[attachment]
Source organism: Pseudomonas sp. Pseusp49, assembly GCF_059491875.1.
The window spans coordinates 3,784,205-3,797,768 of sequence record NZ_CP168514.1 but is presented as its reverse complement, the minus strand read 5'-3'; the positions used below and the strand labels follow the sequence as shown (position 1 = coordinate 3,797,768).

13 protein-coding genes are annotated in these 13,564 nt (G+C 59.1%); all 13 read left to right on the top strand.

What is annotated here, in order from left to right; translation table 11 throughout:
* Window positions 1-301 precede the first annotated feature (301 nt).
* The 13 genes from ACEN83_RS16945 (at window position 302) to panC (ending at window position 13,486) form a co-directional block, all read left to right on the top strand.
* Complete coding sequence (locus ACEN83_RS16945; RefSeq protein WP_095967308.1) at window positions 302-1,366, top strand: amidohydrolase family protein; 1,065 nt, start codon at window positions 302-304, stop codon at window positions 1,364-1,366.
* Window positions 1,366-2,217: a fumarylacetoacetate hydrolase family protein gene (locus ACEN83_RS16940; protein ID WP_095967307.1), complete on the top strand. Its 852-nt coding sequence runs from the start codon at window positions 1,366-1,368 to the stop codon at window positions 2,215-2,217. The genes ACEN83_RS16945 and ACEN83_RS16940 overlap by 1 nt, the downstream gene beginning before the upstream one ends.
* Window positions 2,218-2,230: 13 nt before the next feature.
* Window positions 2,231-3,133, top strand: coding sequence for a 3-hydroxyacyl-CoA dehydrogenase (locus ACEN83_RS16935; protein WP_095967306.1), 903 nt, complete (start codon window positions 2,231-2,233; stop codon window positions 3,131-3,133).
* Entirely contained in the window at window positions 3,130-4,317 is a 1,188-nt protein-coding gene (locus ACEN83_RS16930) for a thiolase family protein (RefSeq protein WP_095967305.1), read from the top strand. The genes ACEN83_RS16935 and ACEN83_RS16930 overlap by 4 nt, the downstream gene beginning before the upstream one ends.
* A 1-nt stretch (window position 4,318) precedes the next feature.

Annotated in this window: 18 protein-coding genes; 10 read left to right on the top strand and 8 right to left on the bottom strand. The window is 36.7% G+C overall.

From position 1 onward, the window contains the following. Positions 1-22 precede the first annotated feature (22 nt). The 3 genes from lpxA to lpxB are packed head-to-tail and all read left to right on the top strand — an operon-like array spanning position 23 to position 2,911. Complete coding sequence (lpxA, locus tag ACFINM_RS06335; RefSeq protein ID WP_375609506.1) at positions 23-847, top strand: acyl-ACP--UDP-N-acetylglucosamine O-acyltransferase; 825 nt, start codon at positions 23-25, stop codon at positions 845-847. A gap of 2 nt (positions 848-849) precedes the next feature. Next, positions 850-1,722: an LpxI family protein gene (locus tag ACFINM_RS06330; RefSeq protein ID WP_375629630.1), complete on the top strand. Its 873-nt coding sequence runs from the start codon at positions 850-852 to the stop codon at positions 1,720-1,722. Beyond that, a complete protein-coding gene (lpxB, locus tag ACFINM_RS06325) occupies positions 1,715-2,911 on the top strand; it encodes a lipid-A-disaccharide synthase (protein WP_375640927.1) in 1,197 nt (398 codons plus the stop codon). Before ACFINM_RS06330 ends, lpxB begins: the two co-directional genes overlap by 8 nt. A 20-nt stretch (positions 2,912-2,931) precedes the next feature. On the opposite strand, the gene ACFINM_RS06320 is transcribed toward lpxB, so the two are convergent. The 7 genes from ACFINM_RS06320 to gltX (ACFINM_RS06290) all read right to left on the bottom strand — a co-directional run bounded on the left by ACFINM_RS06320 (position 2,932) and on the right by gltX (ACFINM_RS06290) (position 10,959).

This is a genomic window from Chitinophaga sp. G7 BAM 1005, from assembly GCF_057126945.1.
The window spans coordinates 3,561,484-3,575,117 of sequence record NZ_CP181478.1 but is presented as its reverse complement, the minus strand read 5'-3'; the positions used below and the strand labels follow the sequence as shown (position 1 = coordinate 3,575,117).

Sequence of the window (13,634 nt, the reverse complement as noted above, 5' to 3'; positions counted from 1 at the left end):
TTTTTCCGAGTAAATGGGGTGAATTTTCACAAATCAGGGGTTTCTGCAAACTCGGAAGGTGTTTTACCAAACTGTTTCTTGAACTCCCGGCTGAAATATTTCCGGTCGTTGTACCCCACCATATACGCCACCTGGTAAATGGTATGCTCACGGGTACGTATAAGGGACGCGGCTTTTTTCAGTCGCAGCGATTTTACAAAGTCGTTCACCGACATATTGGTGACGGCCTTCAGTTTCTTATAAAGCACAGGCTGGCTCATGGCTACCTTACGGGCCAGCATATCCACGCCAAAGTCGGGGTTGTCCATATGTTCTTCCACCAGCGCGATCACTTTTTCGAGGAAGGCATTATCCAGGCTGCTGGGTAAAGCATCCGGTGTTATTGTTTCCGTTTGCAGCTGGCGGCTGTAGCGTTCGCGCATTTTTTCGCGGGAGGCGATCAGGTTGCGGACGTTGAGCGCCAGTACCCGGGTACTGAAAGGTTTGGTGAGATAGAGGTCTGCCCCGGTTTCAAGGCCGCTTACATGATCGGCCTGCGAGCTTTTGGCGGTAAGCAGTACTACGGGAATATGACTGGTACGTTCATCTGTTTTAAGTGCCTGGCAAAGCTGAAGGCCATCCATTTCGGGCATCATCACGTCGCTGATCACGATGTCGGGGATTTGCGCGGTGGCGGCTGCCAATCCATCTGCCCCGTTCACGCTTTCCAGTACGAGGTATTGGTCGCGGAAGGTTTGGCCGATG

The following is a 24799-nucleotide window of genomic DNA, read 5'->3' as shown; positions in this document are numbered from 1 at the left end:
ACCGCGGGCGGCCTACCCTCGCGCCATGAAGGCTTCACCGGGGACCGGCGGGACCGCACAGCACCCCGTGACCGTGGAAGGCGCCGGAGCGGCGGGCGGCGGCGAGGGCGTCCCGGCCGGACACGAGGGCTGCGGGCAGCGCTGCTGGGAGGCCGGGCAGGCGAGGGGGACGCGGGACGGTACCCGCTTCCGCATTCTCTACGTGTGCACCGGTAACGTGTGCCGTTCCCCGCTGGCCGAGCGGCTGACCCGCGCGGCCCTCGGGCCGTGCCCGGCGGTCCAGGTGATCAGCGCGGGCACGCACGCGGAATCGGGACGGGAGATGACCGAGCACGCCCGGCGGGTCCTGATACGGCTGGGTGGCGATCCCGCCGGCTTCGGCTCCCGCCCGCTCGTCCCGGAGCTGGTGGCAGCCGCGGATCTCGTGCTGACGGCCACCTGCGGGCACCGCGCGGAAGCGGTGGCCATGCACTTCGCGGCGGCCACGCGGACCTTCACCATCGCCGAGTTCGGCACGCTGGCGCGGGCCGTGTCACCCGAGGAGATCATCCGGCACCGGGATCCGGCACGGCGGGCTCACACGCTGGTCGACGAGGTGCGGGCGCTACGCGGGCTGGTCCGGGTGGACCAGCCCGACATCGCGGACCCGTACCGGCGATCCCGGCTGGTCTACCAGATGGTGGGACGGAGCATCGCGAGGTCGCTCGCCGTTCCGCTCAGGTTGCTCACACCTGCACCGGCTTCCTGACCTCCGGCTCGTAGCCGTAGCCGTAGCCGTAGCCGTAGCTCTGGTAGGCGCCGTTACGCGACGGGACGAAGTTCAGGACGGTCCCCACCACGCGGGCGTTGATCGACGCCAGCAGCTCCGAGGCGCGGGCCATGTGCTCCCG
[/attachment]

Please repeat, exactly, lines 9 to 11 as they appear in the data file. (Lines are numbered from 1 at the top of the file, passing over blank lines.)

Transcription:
* Window positions 2,218-2,230: 13 nt before the next feature.
* Window positions 2,231-3,133, top strand: coding sequence for a 3-hydroxyacyl-CoA dehydrogenase (locus ACEN83_RS16935; protein WP_095967306.1), 903 nt, complete (start codon window positions 2,231-2,233; stop codon window positions 3,131-3,133).
* Entirely contained in the window at window positions 3,130-4,317 is a 1,188-nt protein-coding gene (locus ACEN83_RS16930) for a thiolase family protein (RefSeq protein WP_095967305.1), read from the top strand. The genes ACEN83_RS16935 and ACEN83_RS16930 overlap by 4 nt, the downstream gene beginning before the upstream one ends.